If the amplification of our signal by gold enhancement solution is not sufficient for our desired detection threshold, the best approach would be to alter the ratio or concentration of the reactants individually to see what produces the optimal results. This could be done by measuring the change in intensity that is observed by altering the ratio of solution components. A known concentration of labeled antibodies could be placed on the strip (ideally close to our intended biomarker concentration) and then saturated with solution. The intensity could then be read once the strip dried to inform our approach what the best concentration of reactants is to produce the highest intensity level.
Additionally, we could vary the time the test strip spends in the enhancement solution to determine the optimal application time. Using transmission electron microscopy (TEM), we will visualize and characterize the size of the gold nanoparticles before and after the addition of enhancement solution to confirm uniformity and enlargement.
Protocols for Plasmid Transfection and Antibody Isolation
E. coli SHuffle Transfection (New England BioLabs)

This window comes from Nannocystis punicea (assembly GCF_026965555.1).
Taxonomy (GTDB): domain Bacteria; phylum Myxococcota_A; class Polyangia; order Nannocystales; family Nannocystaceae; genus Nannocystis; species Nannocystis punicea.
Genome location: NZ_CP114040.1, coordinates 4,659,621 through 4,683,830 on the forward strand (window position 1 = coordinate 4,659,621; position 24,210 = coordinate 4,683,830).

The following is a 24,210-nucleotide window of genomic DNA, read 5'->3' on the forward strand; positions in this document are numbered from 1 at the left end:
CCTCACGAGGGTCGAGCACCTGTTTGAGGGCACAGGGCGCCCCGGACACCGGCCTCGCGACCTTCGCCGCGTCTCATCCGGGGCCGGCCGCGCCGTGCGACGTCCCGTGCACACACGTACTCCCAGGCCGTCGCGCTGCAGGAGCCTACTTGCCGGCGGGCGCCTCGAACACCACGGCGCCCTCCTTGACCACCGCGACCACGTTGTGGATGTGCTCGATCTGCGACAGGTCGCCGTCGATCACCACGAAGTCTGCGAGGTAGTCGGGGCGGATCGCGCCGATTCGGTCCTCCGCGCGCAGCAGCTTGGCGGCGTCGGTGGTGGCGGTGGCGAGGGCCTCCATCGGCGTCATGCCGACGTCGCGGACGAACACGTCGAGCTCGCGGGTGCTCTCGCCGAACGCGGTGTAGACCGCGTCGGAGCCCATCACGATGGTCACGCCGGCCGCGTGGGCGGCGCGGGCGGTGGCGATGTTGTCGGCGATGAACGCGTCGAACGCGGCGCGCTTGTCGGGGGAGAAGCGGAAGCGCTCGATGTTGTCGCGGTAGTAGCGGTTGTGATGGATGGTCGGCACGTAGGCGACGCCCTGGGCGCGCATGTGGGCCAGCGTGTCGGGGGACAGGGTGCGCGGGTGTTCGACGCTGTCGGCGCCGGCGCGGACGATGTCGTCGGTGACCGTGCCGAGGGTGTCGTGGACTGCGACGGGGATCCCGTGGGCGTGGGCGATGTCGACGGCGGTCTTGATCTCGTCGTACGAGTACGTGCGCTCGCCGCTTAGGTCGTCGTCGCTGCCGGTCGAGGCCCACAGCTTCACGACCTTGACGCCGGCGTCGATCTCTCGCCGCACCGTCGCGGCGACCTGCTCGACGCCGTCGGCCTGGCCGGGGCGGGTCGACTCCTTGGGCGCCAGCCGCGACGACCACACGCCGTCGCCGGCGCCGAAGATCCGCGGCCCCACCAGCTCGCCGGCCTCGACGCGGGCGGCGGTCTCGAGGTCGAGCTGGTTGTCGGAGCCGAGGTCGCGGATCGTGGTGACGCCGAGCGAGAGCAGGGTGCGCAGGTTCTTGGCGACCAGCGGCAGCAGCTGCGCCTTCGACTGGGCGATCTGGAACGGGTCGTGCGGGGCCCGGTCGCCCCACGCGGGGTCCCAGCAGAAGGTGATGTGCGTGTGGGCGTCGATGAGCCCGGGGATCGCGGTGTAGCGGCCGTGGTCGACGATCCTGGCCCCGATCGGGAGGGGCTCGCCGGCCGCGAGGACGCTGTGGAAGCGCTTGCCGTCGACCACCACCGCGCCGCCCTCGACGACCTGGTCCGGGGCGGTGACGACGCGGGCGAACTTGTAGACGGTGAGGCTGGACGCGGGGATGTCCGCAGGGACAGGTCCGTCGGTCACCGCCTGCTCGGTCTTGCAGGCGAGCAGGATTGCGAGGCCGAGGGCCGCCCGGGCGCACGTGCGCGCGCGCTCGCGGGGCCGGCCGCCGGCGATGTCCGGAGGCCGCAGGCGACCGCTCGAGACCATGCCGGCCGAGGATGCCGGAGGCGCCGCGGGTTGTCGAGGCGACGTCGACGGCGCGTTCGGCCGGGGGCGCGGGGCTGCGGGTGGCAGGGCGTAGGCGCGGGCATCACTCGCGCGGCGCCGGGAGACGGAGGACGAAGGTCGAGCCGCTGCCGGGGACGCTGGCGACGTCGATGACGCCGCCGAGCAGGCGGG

1. Thaw a tube of SHuffle Competent E. coli cells on ice for 10 minutes.
2. Add 1–5 µl containing 1 pg–100 ng of plasmid DNA to the cell mixture. Carefully flick the tube 4–5 times to mix cells and DNA. Do not vortex.
3. Place the mixture on ice for 30 minutes. Do not mix.
4. Heat shock at exactly 42°C for exactly 30 seconds. Do not mix.
5. Place on ice for 5 minutes. Do not mix.
6. Pipette 950 µl of room temperature SOC into the mixture.
7. Place at 30°C for 60 minutes. Shake vigorously (250 rpm) or rotate.
8. Warm selection plates to 30°C.
9. Mix the cells thoroughly by flicking the tube and inverting, then perform several 10-fold serial dilutions in SOC.
10. Spread 50–100 µl of each dilution onto a selection plate and incubate overnight at 30°C. Alternatively, incubate at 25°C for 48 hours.
If transformation is unsuccessful, we may want to try electroporation instead of heat shock. If we have a low yield of E.coli transformants, then our protein may be toxic to the cell and we may want to find a lower copy number plasmid or lower the incubation temperature. Media may also be recreated with different concentrations of the selected antibiotic marker, to ensure the concentration is not too high and kills off transformed colonies or too low and allows for contamination. If we have a high yield of E.coli without the transforming DNA, then we could test if untransformed E.coli survives on the selection antibiotic. If they do, a different antibiotic could be used or the cells with the recA mutation should be used to prevent the vector plasmid from recombining with the chromosomal DNA.